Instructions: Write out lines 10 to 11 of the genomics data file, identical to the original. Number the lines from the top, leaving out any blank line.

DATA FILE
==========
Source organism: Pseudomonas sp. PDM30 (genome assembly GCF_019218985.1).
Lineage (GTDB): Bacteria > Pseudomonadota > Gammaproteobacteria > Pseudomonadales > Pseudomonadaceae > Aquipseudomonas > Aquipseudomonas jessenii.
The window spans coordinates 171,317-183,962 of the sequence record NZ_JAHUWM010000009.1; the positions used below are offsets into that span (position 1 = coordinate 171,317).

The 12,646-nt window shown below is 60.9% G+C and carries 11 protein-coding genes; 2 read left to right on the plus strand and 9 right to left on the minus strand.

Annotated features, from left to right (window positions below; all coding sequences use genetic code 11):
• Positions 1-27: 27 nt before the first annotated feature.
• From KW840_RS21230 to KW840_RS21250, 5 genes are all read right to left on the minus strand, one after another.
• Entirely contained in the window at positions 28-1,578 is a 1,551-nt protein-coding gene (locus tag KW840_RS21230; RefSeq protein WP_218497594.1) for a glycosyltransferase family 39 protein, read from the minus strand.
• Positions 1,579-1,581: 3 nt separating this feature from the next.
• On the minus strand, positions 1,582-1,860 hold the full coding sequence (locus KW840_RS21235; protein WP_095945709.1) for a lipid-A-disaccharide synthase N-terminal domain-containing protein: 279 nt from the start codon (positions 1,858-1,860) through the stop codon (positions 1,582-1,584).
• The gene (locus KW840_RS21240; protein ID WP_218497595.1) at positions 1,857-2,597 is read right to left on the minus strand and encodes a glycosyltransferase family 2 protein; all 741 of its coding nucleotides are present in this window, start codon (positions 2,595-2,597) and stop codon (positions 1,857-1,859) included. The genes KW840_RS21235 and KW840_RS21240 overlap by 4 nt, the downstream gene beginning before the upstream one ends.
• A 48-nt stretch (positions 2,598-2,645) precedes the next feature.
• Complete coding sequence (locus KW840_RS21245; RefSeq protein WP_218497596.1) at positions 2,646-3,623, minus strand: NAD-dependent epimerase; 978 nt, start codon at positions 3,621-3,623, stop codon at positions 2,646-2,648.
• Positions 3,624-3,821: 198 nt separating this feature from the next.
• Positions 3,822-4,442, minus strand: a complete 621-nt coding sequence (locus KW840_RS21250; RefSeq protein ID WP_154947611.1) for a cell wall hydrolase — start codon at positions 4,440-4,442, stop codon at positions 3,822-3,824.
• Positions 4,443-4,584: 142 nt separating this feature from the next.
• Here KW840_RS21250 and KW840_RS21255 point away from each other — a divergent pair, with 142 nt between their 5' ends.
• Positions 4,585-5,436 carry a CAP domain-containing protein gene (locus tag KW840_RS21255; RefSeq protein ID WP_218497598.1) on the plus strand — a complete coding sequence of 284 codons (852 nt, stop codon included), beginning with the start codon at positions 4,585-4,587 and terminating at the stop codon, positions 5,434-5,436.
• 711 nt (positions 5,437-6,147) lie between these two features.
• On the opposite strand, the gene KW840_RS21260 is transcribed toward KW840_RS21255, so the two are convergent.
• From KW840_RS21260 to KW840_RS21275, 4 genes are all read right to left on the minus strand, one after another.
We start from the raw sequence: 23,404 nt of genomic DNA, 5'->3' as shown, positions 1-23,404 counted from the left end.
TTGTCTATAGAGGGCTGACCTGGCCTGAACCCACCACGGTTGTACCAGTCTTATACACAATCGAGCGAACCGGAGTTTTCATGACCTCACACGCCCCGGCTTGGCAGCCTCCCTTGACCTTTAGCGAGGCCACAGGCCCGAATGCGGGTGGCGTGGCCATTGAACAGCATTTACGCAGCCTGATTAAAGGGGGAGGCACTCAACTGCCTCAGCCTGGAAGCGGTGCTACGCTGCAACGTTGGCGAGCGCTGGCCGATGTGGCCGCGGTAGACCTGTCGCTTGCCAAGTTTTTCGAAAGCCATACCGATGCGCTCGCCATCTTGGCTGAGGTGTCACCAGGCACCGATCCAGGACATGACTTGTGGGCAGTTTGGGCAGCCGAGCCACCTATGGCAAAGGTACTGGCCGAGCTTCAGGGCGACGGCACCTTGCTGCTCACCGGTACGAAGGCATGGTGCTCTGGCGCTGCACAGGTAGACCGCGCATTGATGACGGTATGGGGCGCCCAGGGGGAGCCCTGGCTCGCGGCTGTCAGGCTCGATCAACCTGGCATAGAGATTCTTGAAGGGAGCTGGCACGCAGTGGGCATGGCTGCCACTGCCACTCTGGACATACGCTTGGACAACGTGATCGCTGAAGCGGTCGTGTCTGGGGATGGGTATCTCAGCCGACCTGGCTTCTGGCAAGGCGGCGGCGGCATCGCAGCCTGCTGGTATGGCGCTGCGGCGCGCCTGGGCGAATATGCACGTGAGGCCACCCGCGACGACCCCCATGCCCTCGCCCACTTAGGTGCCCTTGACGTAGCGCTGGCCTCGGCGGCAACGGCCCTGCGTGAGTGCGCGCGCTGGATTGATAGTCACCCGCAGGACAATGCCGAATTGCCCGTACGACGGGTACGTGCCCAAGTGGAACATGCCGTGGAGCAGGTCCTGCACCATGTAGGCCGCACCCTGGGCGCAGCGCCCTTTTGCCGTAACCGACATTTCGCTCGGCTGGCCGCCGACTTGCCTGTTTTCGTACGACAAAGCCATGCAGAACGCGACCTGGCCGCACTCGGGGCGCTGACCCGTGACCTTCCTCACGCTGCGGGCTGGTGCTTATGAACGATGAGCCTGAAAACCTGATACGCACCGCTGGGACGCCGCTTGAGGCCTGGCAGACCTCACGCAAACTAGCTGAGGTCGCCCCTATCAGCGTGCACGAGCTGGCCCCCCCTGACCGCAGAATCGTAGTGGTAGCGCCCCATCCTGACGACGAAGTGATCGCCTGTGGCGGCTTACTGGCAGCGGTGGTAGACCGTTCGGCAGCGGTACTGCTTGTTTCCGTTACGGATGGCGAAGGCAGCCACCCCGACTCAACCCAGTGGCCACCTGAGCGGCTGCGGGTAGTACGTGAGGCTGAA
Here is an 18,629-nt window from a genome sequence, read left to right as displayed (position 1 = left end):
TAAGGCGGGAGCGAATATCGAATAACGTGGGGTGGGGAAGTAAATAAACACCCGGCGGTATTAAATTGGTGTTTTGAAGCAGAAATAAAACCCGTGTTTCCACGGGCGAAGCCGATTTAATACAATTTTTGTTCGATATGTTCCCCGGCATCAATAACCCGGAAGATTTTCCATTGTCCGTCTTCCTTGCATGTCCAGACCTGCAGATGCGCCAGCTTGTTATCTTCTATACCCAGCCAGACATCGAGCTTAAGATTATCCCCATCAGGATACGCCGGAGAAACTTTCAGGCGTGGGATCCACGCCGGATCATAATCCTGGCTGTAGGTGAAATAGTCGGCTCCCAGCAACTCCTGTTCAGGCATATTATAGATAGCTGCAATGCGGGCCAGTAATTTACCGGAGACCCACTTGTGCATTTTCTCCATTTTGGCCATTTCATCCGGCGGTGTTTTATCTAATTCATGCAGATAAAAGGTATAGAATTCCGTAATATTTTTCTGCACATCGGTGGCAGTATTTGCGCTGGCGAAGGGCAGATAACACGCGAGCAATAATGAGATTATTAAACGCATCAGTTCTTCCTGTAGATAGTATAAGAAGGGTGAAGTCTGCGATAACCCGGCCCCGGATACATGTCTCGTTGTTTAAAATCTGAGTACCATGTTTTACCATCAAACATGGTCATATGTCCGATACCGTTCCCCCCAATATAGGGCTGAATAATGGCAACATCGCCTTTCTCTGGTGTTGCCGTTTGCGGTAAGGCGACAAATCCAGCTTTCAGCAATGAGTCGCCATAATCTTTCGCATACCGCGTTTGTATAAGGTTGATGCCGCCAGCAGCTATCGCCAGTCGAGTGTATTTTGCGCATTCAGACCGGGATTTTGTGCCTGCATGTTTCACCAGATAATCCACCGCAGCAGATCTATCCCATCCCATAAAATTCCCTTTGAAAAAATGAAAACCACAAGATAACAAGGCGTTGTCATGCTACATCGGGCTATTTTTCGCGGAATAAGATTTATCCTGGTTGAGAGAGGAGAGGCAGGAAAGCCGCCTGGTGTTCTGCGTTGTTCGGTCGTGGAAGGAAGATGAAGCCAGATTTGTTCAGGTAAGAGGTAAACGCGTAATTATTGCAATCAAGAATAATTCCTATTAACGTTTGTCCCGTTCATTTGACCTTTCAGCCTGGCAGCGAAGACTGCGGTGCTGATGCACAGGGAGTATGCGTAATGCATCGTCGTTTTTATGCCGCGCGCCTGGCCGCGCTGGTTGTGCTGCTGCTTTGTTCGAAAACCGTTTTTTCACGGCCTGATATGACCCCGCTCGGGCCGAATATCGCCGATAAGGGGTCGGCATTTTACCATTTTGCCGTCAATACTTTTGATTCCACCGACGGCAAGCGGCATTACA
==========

• On the minus strand, positions 1,582-1,860 hold the full coding sequence (locus KW840_RS21235; protein WP_095945709.1) for a lipid-A-disaccharide synthase N-terminal domain-containing protein: 279 nt from the start codon (positions 1,858-1,860) through the stop codon (positions 1,582-1,584).
• The gene (locus KW840_RS21240; protein ID WP_218497595.1) at positions 1,857-2,597 is read right to left on the minus strand and encodes a glycosyltransferase family 2 protein; all 741 of its coding nucleotides are present in this window, start codon (positions 2,595-2,597) and stop codon (positions 1,857-1,859) included. The genes KW840_RS21235 and KW840_RS21240 overlap by 4 nt, the downstream gene beginning before the upstream one ends.